Superman and the Fall Line
Or, finding the line between caution and daring
I’ve never been very good at falling. I am in fact so bad at it that I have injured myself even while practicing falling. Years ago, I briefly played goalkeeper for my over-40 soccer team. I was warming up before the match, practicing diving for the ball. On my very first dive to the left, I separated my shoulder. I am—let’s repeat it—not very good at falling.
I suppose few of us actually enjoy the sensation of hitting the ground right in the middle of whatever it is we’re doing. Walking, cycling, running, skiing, shoveling our icy driveways. But I believe some people are better at landing, somehow able to turn their tumbles into graceful rolls and maybe even come bouncing right back up again onto their feet. I’ve witnessed falls like this with my own eyes. I’ve seen my son trip going downhill on a hiking path, only to do an instinctive mid-air somersault and land on his feet, facing the way he’d been going. I think his backpack must have helped propel him around, but it was still an astonishing little athletic moment. I’ve seen my husband come off his cyclocross bike and somehow be back in the saddle in what seems like the same instant, his hands never leaving the bars.
I’ve never had that kind of agility. I was never the kid who could do handstands or handsprings (my god, those kids!). Whenever I had to do a forward roll, I felt as though my body was all angles, refusing to tumble, while everybody else seemed made to spin. One of my three soccer-related concussions in fact came from a tussle with the opposing goalkeeper that sent me to the ground as she won the ball and I spun backwards, my head unfolding awkwardly from my body to slam back against the sod.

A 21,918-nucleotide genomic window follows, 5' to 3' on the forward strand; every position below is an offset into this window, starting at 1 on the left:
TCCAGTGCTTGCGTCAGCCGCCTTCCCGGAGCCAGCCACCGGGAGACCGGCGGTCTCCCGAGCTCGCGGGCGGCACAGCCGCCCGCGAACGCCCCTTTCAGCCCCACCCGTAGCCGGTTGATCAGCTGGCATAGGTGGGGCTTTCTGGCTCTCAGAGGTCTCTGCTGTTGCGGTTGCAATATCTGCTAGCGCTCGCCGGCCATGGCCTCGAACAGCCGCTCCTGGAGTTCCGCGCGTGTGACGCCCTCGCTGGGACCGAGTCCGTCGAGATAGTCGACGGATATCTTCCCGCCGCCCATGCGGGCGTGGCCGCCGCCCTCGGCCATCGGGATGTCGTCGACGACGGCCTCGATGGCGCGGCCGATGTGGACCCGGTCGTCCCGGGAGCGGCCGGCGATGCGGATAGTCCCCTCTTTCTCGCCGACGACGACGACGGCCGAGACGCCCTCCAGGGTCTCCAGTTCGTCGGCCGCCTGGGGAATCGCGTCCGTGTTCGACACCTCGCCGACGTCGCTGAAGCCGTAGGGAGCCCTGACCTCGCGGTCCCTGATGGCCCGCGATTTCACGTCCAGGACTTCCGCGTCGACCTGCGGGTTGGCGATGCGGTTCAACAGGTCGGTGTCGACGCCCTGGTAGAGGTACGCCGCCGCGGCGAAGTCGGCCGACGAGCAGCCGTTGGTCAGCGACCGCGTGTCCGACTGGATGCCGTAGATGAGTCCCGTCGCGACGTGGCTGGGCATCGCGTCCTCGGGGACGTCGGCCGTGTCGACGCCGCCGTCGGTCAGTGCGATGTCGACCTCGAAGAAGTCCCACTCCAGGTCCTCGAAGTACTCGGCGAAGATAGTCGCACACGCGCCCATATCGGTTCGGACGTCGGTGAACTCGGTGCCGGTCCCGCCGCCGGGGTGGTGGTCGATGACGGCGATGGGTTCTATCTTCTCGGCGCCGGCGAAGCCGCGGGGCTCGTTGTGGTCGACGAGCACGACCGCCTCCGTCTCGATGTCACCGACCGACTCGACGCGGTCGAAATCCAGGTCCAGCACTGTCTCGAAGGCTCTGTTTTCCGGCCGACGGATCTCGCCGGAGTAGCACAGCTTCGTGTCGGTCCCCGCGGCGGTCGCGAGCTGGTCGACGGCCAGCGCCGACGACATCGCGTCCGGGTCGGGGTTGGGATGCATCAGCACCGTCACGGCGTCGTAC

But last summer, I had a new kind of fall. I was trail running and tripped on something while moving at a decent little clip (for me). I tried to pull out of the fall, like an airplane trying to come up out of a stall. I flung my hands behind me to shift my inertia away from the ground where it was heading. And at some point, I realized, as I took about three lunging steps forward to try to catch myself, that it wasn’t going to work. Instinctively, I then flung my arms out in front of me like a baserunner coming into home plate and I slid into the ground, stretched full-out, chin up. That particular fall banged my knees up pretty good, and caused some scrapage on one hand. But I was otherwise unhurt.
About a month later, it happened again. I tripped again, over some tiny rock in the trail that I hadn’t noticed as I came down a hill, and again I tried to save myself, and again at the last minute flung my arms out in front and dove (where was this diving ability when I was playing keeper!?). That time I tore a hole in my shorts, but again I was scraped and bruised but unhurt. And finally, it happened just two weeks ago during a six-hour trail race. That particular superman slide did knock the wind out of me and led me to take it slow for the next lap in the woods. But again—you see where this is going—I was unhurt.
It’s possible that I’ve become good at falling. Or that I have given in to some strangely flawed instinct and am doing this superman position when it would actually be smarter and better to roll some other way. Who knows. The main point is that: a) I am still falling b) I will continue to fall. But what do all these falls mean? (And I haven’t even mentioned all the falls I’ve had off a mountain bike lately.) Because, being a writer, I can’t help but hold these things up to the light and examine them. What does it mean to fall—as an athlete, as a creative person, as a human going about their daily business?